Bio Alfred Mathewson () is the former Emeritus Professor of Law and Henry Weihofen Chair of Law at the University of New Mexico School of Law. He joined the UNM law faculty in 1983 after working as a corporate, securities and banking lawyer in Denver....
Alfred Mathewson (@hubisoninthe505) is the former Emeritus Professor of Law and Henry Weihofen Chair of Law at the University of New Mexico School of Law. He joined the UNM law faculty in 1983 after working as a corporate, securities and banking lawyer in Denver. He was named the Director of the Africana Studies Program in 2013 after having served as Acting or Interim Director since 2009. From 1997 through 2002, he was Associate Dean of Academics. In that position, he oversaw the curriculum, clinical law program, faculty appointments, the faculty promotion and tenure process, library, faculty development and related issues. Professor Mathewson served as a Co-Dean of the law school from 2015 to 2018.
Mathewson's teaching and research focuses on antitrust law, business planning, sports law, minority business enterprises and corporate governance. He frequently supervises in the Business and Tax law Clinic and has served occasionally as Acting Director of the Clinical Law Program during the summer. He recently added Transactional Negotiations to his teaching portfolio. He has published numerous articles and given speeches in these areas and he brings this expertise to his teaching.
He is a member of the American Bar Association and the American Law Institute. He has served on several ABA accreditation inspection teams. He is a member of the AALS Section on Law and Sports Law, of which he has previously served as chair. He currently is serving another stint as chair of the UNM Athletic Council. He serves as the faculty adviser of the UNM Chapter of the Black Law Students Association.
He is active in various community organizations, including the Albuquerque Council on International Visitors. He has served as the president of the New Mexico Black Lawyers Association and the Sam Cary Bar Association (Denver).
His recent publications include The Bowl Championship Series, Conference Realignment and the Major College Football Oligopoly: Revolution Not Reform, 1 Miss. Sports L. Rev. (2012) and Remediating Discrimination Against African American Females at the Intersection of Title IX and Title VI, 2 Wake Forest J. L. & Policy (2012). He presented “Times Have Changed: A New Bargain for Sharing the Revenue Stream in Intercollegiate Athletics with Student Athletes,” a paper prepared for panel at AALS 2014 Annual Meeting Section on Law and Sports program entitled, “O'Bannon v. NCAA: Is There An Unprecedented Change To Intercollegiate Sports Just Over The Horizon?”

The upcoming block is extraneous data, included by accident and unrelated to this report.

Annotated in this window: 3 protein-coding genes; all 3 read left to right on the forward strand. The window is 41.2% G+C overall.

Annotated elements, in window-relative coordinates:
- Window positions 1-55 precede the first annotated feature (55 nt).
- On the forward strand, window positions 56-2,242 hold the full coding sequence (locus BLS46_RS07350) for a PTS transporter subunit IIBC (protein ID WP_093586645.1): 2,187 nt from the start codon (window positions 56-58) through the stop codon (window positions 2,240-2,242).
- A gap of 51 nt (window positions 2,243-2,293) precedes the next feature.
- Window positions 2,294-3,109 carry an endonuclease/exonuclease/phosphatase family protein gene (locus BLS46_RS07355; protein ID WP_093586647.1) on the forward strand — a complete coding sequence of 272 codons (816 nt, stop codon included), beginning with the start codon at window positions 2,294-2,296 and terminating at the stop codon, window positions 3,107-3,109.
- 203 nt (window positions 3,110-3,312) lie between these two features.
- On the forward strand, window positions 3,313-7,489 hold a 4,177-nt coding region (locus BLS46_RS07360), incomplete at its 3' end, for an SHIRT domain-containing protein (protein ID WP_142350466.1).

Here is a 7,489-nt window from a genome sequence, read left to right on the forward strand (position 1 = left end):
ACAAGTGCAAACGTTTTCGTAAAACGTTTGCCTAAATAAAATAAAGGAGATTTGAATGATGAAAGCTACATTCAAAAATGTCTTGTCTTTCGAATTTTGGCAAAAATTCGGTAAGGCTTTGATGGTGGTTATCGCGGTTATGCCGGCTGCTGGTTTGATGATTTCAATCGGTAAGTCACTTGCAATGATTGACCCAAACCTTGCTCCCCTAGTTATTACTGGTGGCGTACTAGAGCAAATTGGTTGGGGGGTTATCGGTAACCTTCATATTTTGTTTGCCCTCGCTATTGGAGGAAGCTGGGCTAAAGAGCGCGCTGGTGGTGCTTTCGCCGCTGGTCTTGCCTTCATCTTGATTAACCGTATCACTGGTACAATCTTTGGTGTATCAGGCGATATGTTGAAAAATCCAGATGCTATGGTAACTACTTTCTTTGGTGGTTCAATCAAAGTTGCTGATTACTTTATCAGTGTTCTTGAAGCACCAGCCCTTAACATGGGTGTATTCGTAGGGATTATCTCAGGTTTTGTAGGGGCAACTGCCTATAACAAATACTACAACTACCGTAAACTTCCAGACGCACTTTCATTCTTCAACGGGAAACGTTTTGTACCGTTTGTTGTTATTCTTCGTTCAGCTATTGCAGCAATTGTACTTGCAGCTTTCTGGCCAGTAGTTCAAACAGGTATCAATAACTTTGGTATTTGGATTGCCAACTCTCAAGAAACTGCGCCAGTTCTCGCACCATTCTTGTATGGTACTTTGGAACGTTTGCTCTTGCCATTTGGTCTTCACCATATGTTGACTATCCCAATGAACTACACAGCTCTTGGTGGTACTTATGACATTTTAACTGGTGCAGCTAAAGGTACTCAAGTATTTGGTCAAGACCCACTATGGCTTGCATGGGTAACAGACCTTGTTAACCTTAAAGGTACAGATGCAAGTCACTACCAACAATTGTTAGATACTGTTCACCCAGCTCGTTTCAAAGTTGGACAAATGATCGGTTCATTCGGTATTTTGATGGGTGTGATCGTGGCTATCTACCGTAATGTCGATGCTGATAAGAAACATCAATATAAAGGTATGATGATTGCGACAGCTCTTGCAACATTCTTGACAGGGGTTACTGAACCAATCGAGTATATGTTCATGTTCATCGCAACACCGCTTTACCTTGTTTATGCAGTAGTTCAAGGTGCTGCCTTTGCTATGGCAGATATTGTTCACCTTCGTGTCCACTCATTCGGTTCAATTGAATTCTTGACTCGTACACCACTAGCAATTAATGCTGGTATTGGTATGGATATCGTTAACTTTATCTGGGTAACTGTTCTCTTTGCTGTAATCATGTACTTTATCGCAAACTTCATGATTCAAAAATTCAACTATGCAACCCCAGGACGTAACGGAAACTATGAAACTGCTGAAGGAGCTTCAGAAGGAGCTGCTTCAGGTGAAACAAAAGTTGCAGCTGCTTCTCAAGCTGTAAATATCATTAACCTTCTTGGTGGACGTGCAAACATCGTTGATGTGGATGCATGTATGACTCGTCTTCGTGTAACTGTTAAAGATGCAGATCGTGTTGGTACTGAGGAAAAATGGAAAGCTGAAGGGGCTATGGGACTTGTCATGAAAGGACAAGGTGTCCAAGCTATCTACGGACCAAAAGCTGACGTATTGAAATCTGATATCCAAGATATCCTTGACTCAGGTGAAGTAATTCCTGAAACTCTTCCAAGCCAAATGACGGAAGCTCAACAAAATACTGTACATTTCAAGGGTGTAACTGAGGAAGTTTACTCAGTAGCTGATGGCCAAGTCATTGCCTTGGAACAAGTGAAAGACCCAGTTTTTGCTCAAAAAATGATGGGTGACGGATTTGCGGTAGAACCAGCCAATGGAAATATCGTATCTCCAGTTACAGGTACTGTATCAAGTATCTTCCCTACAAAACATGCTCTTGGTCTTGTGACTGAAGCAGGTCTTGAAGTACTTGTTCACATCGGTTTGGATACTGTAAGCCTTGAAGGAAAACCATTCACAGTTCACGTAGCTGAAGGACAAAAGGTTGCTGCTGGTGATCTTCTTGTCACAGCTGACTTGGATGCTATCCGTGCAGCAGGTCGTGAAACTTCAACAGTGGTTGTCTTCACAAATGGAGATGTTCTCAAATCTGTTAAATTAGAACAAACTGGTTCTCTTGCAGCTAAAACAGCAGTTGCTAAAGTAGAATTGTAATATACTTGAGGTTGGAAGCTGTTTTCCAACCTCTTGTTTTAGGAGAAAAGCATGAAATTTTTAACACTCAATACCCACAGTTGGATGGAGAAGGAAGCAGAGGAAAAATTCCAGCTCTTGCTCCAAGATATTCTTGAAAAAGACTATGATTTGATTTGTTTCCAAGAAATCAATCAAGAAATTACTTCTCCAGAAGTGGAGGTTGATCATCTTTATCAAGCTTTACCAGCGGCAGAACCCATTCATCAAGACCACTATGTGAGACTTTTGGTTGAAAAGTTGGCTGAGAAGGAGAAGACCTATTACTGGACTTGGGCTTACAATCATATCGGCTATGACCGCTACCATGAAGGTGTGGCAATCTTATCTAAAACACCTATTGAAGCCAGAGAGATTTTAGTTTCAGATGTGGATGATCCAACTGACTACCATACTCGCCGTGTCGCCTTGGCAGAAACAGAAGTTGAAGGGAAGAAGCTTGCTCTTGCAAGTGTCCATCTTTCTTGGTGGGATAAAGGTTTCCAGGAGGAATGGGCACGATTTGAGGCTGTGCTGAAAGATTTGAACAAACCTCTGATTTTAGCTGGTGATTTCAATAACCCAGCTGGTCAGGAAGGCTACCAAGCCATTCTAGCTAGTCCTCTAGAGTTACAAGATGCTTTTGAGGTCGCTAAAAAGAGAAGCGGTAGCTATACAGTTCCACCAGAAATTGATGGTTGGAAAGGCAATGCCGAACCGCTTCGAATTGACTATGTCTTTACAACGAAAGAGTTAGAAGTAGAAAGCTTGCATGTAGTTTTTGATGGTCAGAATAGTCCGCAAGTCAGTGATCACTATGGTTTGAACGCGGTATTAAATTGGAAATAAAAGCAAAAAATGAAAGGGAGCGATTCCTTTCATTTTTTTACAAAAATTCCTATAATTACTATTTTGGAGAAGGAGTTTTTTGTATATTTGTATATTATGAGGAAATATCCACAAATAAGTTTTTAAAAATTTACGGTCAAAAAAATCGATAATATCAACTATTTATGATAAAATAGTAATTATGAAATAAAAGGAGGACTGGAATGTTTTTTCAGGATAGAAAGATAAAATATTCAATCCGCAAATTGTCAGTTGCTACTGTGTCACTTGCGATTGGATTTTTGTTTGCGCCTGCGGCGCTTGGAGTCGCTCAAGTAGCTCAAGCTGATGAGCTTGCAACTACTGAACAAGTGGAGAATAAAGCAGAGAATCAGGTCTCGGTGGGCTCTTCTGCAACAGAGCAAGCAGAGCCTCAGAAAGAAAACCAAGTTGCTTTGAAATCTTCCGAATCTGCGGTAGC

Race in Ordinary Course: Utilizing the Racial Background in Antitrust and Corporate Law Courses by Alfred Mathewson, 23 St. John’s J. Legal Comment 667 (2008).
Frederick Douglass: Prophet of Freedom by David W. Blight
Civil Rights and the Anti-trust Laws by Philip Marcus
Race, Markets and Hollywood’s Perpetual Dilemma by Hosea R. Harvey
Amazon Antitrust Paradox by Lina M. Khan
Google walkout organizer leaves the company
Claire Stapleton, one of the organizers of last year’s global walkout at Google following revelations that the company allegedly hid sexual harassment allegations against Android developer Andy Rubin, has left the company, saying she was retaliated against. She wrote in an internal document, later posted on Medium by Google Walkout for Real Change, “These past few months have been unbearably stressful and confusing. But they’ve been eye-opening, too: the more I spoke up about what I was experiencing, the more I heard, and the more I understood how universal these issues are.” Stapleton said she’s leaving the company because she’s having a baby. Google has refuted the allegations.
Maine signs robust privacy bill
The State of Maine’s governor, Janet Mills, signed a new privacy bill into law last week requiringcarriers to get consumers’ permission before selling their data to third parties. It specifically prohibits ISPs from retaliating against consumers for refusing to allow their data to be sold.
YouTube Revokes Steven Crowder’s Ads
YouTube shifted gears and revoked the ads of far-right commentator Steven Crowder over Crowder’s use of homophobic language. The company backtracked following outcry over the company’s initial defense of Crowder. But the ban isn’t permanent. Crowder simply must remove the offensive content, including the homophobic t-shirts he was selling in his online store.
FCC permits carriers to block more robocalls
The FCC allowed carriers last week to ban even more robocalls by allowing them to stop calls on behalf of subscribers. The order had bipartisan support, but Democrat Jessica Rosenworcel said it opens the door for carriers to charge for the service since the order doesn’t contain any language to prevent that from happening.
Pew reports lagging tech adoption in rural
Pew reports that rural communities lag the rest of the country when it comes to tech adoption. At 63%, rural households are 10 points lower than the rest of the country. Smartphone penetration, at 67%, is also 10 points lower. Tablet penetration and the number of households with desktop computers also lags.
Congress kills bill provision preventing IRS from setting up free filing service
Finally, it looks like you’re going to have an alternative to Turbo Tax. The tax preparation service is facing some competition from the IRS itself. Congress has killed a provision of the Taxpayer First Act that would have prevented the IRS from creating its own, free online tax filing service.
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